Stylebook Snapshot: Fashion trucks hit the road, bring style
April 20, 2014 12:00 AM
Vintage Valet fashion truck owner Marissa Zimmerman holds the mirror for a customer last year.
Samantha Lugo with her mobile boutique, Broke Little Rich Girl.
Jackee Ging, right, helps customer Pam Palmer choose a dress in Ging’s Style Truck fashion van last year.
A Roadie vehicle makes a stop in the Strip District.
By Sara Bauknecht / Pittsburgh Post-Gazette
The fashion truck trend made its Pittsburgh debut last summer, and based on the public's positive response it won't be leaving town anytime soon.
As temperatures pick up, so will the trucks' schedules as they pop up at parking lots and businesses across the region in the coming months.
These boutiques on wheels are like food trucks, but instead of filling stomachs they fill closets with apparel and accessories. In Pittsburgh so far there are four of them: Roadie (owned by Cailey Breneman), Style Truck (owned by Jackee Ging), Broke Little Rich Girl (owned by Samantha Lugo) and the Vintage Valet (owned by Marissa Zimmerman).
At first, passers-by were hesitant to peek inside and seemed a bit confused.
"They thought it was a food truck," Ms. Lugo says. "They didn't know they were supposed to go inside."
After a few weeks on the road, the trucks started to catch on and attract a varied clientele.
"One of my first customers was an 80-year-old woman and the next was a teenager buying some funky jewelry," Ms. Ging says.
Like the food trucks, the mobile boutiques strive to cater to a variety of tastes so they can complement each other's offerings rather than compete. They also see benefits in working together, even meeting on occasion to swap stories or participating in fashion truck roundups across the region. One of the first roundups of the season will be the Ladies Night Out event Friday evening at SouthSide Works (details at www.southsideworks.com), where three of the four fashion trucks will be parked. Roadie, a rustic 1981 RV, recently died, Ms. Breneman says. She's considering a replacement so she can hit the road again.
Separately, many are planning to be out and about most weekends this spring and summer, with the Strip District among their more popular spots. Parking on city property can be tricky due to regulations regarding where trucks can park and for how long. They've had better luck partnering with private businesses for an afternoon or an event. For instance, last year Roadie teamed with Bar Marco in the Strip District and Union Pig & Chicken in East Liberty for a few outings, and Style Truck connected with Urban Cottage boutique, which closed last month in Bloomfield.
As the weather got colder, the fun -- and the trucks' following -- tapered off, with many calling it quits for the season in November. Style Truck continued to build its brand by having a booth at the Peoples Gas Holiday Market in Market Square. Broke Little Rich Girl kept its travels going through the winter by equipping the truck with sliding doors that held the heat inside so people could shop and stay warm.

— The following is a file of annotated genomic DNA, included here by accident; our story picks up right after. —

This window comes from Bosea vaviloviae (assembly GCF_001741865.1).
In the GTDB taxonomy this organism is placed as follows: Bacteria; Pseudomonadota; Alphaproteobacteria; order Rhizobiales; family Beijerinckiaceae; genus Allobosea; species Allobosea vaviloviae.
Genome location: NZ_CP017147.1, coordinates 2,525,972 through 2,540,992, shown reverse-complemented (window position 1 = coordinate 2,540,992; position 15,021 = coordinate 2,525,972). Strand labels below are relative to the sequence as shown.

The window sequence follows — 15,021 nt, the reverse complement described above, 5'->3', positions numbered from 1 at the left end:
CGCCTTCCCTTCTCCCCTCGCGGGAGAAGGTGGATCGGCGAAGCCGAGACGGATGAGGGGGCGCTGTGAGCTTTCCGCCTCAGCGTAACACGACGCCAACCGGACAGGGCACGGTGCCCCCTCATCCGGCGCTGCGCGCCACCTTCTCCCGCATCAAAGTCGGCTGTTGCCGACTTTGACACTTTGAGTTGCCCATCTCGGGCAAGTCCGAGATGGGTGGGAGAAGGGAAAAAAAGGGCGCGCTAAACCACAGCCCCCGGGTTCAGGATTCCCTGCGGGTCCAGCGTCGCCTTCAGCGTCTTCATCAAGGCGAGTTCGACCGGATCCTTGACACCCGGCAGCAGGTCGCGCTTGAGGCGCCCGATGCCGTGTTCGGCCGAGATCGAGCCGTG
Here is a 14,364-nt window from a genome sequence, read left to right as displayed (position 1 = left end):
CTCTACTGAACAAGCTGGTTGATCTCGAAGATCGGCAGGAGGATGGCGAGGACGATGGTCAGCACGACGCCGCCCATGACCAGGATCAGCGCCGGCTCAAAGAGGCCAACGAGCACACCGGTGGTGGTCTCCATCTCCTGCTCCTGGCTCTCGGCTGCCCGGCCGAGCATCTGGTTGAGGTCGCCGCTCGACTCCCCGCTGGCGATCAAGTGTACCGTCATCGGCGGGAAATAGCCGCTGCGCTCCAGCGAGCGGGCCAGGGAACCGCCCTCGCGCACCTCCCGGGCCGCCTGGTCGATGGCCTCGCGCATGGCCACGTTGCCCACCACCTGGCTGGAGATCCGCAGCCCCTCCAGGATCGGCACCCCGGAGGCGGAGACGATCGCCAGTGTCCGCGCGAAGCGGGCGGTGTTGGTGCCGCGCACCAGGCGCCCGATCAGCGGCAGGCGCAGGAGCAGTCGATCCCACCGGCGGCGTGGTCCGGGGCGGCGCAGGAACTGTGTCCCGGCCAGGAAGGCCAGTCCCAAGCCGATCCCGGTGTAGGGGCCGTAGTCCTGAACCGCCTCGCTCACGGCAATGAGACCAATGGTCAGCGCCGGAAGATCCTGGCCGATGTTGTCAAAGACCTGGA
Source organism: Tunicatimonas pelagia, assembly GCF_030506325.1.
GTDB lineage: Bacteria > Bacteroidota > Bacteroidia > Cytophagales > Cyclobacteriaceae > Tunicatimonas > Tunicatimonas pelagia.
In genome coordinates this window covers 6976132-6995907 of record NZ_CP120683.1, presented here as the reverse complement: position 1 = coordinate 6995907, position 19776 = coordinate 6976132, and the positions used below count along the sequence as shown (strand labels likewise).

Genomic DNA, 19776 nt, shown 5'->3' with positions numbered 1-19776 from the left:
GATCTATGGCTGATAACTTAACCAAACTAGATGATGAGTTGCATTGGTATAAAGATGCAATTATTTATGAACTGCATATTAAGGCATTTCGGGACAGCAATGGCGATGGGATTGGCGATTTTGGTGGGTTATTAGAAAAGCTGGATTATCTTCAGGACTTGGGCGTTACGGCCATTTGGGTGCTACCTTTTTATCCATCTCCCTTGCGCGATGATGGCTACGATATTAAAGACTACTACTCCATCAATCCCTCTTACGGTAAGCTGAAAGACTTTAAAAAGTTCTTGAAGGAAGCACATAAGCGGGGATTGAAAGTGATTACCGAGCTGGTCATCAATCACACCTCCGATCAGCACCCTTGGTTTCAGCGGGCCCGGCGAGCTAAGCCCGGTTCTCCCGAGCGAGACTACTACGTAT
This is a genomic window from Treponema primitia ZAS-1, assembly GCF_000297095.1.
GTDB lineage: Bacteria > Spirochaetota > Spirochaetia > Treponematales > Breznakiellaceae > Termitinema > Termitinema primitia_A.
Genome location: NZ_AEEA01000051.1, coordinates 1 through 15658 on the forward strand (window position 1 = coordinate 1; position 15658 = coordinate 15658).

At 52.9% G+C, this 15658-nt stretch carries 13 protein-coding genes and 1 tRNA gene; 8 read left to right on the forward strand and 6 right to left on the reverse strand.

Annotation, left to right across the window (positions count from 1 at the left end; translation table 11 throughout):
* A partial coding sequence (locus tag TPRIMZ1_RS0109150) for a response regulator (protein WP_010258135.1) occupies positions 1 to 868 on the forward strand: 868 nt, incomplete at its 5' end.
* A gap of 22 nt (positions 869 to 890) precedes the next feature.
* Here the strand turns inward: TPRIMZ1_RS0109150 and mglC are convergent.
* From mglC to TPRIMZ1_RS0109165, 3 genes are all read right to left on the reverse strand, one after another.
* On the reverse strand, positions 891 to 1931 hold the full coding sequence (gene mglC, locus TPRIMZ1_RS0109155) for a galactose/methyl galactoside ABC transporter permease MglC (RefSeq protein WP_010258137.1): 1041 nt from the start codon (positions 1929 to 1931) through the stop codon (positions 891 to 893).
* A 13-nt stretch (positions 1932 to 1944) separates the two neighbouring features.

Truck owners have looked to other cities for tips. Nationwide, fashion trucks come in a mix of looks and sizes, from 1960s-style trailers and 18-wheelers to vehicles that resemble an ice cream truck. The trend has spread from a couple dozen dotting the country in 2011 to about 400 today, according to the Los Angeles-based American Mobile Retail Association, a group that supports the efforts of these nomadic retailers. California, Texas, New York and Washington, D.C., are spots where the presence of fashion trucks seems to be picking up, says association cofounder and president Stacey Steffe.
Ms. Lugo of Broke Little Rich Girl serves as the association's Pittsburgh ambassador. Some of the other local trucks are part of the association, too. It offers sessions that educate truck owners about the ethics of mobile businesses (not parking a mobile boutique next to a brick and mortar boutique, for example), and how to coordinate events and collaborate with other businesses.
Each truck owner also pulls from her professional background to grow the business. Ms. Breneman is a stylist who travels the country assisting with photo and video shoots. Some of what Roadie stocks are items she has picked up while on the road or used for a shoot. Ms. Zimmerman started making plans for the Vintage Valet about a year ago while a student at The Art Institute of Pittsburgh. Ms. Ging had some retail experience after college but, like Ms. Lugo, has spent her career in marketing and business.
And the trucks themselves? Their backgrounds are just as diverse -- and not nearly as glamorous prior to being converted into boutiques on the go. Style Truck was "green and rusty," Ms. Ging says, and had been used for military purposes and for storing tools. Broke Little Rich Girl hauled tools and wood for a construction business and was bright metallic blue before getting its pink-and-white makeover. Ms. Zimmerman liked the smaller build of a U-Haul truck for her Vintage Valet. While Ms. Breneman considers Roadie's future, she'll likely use a smaller vehicle such as a Jeep, like she did prior to buying the RV, to move inventory around.
The trucks try to keep their selections fresh and on trend by going on buying trips in New York and other cities. Earlier this month, Ms. Lugo went to Italy to seek out new styles.
All try to keep prices affordable and less than $100 with a handful of pieces with higher price points.
With some experience -- and miles -- behind them, the roaming boutique owners are looking forward to booking new appearances and bringing style to more sections of the Steel City.
"People are starting to hear the buzz," Ms. Ging says.
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